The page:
Jerusalem24 is a Palestinian station broadcasting from Ramallah on 106.1 MHz. Established in May 2021, and inaugurated on 7 October 2021, it’s funded by the European Union to cover the Israeli-Palestinian conflict and talk about the impact on the lives of people in the territories. The editors say they criticise both Israel and the Palestinian Authority “but in a professional way“. Theprogrammes and website are in English, but news bulletins are broadcast in Hebrew with the intention of seeking Israeli “ears”, to give them a chance to hear another voice. A voice that speaks to them about the segregation of Palestinians and the daily difficulties they face, such as power cuts or long waiting times at checkpoints for border workers.
A success story
Jerusalem24 is owned by Afkar Productions Company, a company founded in 2014 by a group of young journalists. The business started with the multimedia platform “24FM“, which was created to disseminate professional information and became one of the most popular radio stations. Later Afkar started a news website and 7 years later created an English-language radio station linked to the “Jerusalem24″ website.
Klubrádió, the last independent Hungarian radio station, switched off its FM transmitter at midnight on February 14th, 2021. It was broadcasting on 92.9 MHz from Budapest: its license was not renewed by NMHH (National Media and Telecommunications Authority) because the station had not communicated in time the contents of its programming. But the station’s director, András Arató, defied Viktor Mihály Orbán’s government by continuing online broadcasting and airing the official anthem of the European Union, a piece from the final movement of the Ninth Symphony composed in 1824 by Ludwig van Beethoven, also called the Ode to Joy, which the EU has adopted since 1972. The EU, through a spokesman, asked Hungary to allow Klubrádió to continue broadcasting on FM.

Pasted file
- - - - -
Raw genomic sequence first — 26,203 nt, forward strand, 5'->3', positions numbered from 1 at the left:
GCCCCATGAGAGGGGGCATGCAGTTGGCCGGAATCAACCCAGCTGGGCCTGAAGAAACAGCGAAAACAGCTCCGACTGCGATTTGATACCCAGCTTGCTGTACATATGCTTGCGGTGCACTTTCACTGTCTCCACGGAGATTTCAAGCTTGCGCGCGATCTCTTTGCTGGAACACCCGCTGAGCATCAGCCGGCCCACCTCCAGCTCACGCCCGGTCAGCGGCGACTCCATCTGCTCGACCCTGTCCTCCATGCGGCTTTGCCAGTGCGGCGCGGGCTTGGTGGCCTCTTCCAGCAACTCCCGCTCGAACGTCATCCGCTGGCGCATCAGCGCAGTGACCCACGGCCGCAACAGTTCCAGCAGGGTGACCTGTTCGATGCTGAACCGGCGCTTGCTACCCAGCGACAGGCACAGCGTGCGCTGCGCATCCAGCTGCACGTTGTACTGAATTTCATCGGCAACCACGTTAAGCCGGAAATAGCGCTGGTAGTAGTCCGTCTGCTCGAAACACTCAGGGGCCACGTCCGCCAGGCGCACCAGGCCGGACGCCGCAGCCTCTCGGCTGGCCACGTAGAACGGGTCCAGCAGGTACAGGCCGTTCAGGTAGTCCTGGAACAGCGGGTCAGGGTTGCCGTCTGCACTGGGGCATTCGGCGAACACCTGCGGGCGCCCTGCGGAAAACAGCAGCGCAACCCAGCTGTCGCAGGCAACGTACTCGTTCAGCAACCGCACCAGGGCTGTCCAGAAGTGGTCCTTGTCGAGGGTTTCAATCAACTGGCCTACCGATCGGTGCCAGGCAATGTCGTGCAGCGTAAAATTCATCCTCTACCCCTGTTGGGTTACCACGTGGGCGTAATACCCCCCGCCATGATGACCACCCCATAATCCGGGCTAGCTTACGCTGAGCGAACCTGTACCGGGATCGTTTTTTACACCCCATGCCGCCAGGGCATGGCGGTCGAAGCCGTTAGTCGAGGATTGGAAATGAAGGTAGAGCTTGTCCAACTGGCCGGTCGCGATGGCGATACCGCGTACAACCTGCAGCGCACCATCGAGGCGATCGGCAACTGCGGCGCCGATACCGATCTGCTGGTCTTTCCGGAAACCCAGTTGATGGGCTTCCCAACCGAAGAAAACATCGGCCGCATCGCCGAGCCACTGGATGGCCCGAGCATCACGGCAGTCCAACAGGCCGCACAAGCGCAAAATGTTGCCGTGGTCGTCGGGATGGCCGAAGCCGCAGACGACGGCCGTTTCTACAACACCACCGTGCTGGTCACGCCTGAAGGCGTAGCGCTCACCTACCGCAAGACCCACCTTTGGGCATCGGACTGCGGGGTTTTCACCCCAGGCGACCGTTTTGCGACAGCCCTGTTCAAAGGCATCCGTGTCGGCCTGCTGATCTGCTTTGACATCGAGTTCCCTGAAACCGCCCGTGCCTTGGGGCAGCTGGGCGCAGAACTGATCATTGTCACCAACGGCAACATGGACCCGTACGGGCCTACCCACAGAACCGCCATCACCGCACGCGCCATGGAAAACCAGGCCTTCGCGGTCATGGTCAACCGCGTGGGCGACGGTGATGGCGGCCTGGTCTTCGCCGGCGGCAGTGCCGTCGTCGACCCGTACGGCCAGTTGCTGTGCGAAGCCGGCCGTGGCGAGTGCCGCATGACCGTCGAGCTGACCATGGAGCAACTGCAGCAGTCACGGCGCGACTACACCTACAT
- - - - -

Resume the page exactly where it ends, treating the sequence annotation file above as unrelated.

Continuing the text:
To support Mexican community radio stations, new legislation requires government institutions, states and municipalities to spend one per cent of the budget allocated to social communication by purchasing advertising space on community radio stations (Article 89, Section VII of the Federal Law on Telecommunications and Broadcasting). The first to implement the legal provision is the Federal Institute of Communications (IFT), which has created a special space on its Internet portal to make it transparent that access to resources is fair.
Support from Unesco for indigenous radios
Another support comes from Unesco, which with its ‘Design of public policies‘ project launched in 2020 seeks to bring indigenous content into public and commercial media. Funded by the European Union and the EU-Uesco Expert Bank, it aims to produce programmes in indigenous languages with content that reflects the country’s cultural and linguistic diversity. Strengthening them helps preserve indigenous languages, cultures and ancestral knowledge. Without forgetting that in the event of natural disasters, their role is irreplaceable, so it is necessary to remove the obstacles that prevent them from obtaining broadcasting authorisation.